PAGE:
above 180°C presents a high dispersion and extends to the temperature of the maximum permittivity. Also, the permittivity exhibits a thermal hysteresis with a sharp decrease when measuring on cooling the thermally depoled sample at T~140°C. This behaviour is in agreement with that previously found at the rhombohedral side of the MPB of this system (Cracium et al., 2012). The sharp increase of sT'33 in poled samples is ascribed to the transition from the ferro-piezoelectric phase (field-oriented macrodomains with long-range polar order) to a relaxor phase (short-range polar order in nanodomains). In non-poled samples such a jump on heating is also observed for this material (not shown here) and takes place at an intermediate temperature from the jump up on heating of the poled sample and the jump down on cooling of the thermally depoled one. In non-poled samples, this jump is adscribed to the transition from the non-oriented macrodomains of the ferroelectric phase to the nanodomains of the relaxor phase. The sharp decrease of sT'33 on cooling is ascribed to the same nanodomain-macrodomain transition taking place spontaneously, in the absence of electric field, and in a hysteretic way, at a lower temperature.

The complex dielectric permittivity measurements vs. temperature curves (Figure 1(b) and (d)) in the direction perpendicular to the polarization, s*Tn, of BNBT4 shear plates reveal a clear displacement towards higher temperatures of all mentioned features in the thermal evolution curves of s*T33. The experiments carried out at different heating rates in poled (not shown here) and depoled samples confirm that this is not an effect of the different sample geometry used in both types of dielectric measurements. Unless other artefacts of the measurement were taking place, there is an anisotropic thermal behavior of the dielectric permittivity. Such thermal anisotropy has been observed also in BNT ceramics (Hiruma et al., 2009).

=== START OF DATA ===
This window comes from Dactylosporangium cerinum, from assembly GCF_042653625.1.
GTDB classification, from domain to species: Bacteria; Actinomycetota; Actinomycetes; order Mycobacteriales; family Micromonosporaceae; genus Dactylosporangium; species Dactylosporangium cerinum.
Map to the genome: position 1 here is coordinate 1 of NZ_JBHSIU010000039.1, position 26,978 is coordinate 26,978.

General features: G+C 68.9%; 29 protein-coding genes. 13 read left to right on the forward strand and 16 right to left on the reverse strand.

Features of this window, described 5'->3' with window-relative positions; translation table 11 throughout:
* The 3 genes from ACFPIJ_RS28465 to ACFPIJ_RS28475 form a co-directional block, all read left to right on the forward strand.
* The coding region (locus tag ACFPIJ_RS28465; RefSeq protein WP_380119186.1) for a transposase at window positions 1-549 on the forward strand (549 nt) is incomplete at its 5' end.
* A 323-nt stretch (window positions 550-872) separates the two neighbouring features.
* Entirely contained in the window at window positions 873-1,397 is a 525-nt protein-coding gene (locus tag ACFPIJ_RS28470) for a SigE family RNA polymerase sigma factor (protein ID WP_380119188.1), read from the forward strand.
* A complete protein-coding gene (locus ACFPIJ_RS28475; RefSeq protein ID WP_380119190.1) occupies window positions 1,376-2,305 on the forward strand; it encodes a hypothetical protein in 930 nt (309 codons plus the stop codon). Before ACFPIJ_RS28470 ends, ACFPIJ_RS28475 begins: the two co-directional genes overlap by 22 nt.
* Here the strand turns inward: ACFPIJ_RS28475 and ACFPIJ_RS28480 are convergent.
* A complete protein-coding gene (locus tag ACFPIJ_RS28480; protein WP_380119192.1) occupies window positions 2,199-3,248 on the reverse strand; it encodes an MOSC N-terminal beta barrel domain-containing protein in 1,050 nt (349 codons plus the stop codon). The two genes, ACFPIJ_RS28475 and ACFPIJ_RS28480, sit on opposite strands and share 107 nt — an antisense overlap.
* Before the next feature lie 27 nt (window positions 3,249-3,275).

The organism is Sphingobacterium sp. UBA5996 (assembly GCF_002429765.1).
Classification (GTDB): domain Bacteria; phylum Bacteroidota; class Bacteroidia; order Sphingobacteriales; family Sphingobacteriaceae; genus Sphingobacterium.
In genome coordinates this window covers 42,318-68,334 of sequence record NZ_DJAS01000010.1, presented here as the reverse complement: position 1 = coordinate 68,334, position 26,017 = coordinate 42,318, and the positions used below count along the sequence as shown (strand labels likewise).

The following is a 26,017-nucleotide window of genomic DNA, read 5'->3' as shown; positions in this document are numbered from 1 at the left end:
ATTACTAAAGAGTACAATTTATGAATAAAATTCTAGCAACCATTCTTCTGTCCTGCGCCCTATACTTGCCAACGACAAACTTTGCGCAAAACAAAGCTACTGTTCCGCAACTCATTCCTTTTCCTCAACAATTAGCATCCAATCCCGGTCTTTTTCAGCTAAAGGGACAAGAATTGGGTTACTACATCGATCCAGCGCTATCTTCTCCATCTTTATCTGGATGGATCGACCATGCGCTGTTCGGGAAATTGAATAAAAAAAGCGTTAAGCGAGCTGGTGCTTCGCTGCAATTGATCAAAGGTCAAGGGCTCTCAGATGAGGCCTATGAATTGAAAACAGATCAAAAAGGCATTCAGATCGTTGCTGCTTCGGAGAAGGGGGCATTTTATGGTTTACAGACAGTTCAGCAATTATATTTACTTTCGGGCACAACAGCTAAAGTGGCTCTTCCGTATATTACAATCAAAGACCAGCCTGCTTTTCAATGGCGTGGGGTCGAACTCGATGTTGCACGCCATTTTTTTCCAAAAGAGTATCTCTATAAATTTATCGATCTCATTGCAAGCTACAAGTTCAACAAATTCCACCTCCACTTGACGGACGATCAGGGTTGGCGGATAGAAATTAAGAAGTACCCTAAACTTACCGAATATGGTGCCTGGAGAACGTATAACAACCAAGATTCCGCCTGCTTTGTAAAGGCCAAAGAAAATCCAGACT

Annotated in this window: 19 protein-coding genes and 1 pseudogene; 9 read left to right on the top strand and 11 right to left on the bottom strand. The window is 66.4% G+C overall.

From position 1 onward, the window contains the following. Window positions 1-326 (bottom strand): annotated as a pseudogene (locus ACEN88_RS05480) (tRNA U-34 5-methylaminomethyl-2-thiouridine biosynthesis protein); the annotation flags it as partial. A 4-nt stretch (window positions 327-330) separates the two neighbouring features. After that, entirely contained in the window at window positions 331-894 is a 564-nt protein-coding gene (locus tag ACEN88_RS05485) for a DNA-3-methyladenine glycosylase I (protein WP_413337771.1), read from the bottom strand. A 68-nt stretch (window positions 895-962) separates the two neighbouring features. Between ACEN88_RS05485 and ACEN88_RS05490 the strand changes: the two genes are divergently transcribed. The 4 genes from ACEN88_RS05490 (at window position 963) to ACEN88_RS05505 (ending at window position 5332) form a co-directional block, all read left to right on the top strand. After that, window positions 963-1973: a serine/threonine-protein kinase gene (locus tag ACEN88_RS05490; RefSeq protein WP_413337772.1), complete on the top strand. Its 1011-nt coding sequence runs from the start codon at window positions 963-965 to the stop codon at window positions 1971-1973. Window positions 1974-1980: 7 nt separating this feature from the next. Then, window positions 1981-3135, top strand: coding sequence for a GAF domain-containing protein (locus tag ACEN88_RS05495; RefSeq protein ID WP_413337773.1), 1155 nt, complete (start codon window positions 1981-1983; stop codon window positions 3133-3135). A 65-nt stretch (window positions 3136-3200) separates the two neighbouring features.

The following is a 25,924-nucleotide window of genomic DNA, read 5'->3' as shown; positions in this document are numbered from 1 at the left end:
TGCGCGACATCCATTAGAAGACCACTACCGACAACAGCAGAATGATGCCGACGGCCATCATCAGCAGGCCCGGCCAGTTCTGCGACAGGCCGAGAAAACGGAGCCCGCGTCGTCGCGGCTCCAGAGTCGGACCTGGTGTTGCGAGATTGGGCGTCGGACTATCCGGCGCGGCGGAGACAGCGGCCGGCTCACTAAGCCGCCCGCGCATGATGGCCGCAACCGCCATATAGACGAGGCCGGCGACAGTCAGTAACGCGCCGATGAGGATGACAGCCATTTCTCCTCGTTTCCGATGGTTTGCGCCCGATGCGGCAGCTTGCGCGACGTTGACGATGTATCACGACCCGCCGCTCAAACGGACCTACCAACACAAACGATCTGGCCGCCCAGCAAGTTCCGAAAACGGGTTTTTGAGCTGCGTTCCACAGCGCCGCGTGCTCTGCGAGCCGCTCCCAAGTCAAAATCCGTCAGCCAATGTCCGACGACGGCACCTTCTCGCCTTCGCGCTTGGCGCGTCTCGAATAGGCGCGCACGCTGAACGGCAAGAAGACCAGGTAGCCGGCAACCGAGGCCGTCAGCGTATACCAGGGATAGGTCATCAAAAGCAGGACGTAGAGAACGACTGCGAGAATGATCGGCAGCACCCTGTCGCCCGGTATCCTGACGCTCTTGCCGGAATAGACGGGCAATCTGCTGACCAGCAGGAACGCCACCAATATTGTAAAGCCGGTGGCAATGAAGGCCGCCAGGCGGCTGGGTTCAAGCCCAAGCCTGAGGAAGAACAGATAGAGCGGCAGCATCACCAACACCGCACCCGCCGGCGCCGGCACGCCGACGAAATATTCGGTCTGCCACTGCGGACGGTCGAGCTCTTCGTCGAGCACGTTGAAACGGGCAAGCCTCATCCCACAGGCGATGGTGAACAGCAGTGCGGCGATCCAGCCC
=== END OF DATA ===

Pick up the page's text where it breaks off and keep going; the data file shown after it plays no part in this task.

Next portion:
(a) (b)

Figure 1. Real part of the dielectric permittivity, s', and losses, tan S (shown only for heating run): (a and c) in parallel direction to polarization (s*T33) for a poled thin disk and (b,d) in perpendicular direction to polarization (s*Tn) for a unpoled shear plate (heating rate of 0.5°C/min.). Arrows indicate heating and cooling runs and the direction of increasing measurement frequency.

Figure 2 shows the thermal evolution of the in-situ measured electric impedance of disks at the radial resonance. Instead of the commonly used modulus (|Z|) and phase (9) plots for the complex impedance as a function of the frequency, an alternative representation of the resonance spectra was used here. Namely, the resistance (R = | Z | .cos 9) and conductance (G= | Z | -1.cos 9) peaks were plot as a function of the temperature. Similarly, Figure 3 shows the plots of the resistance and conductance for the shear resonance as a function of the temperature.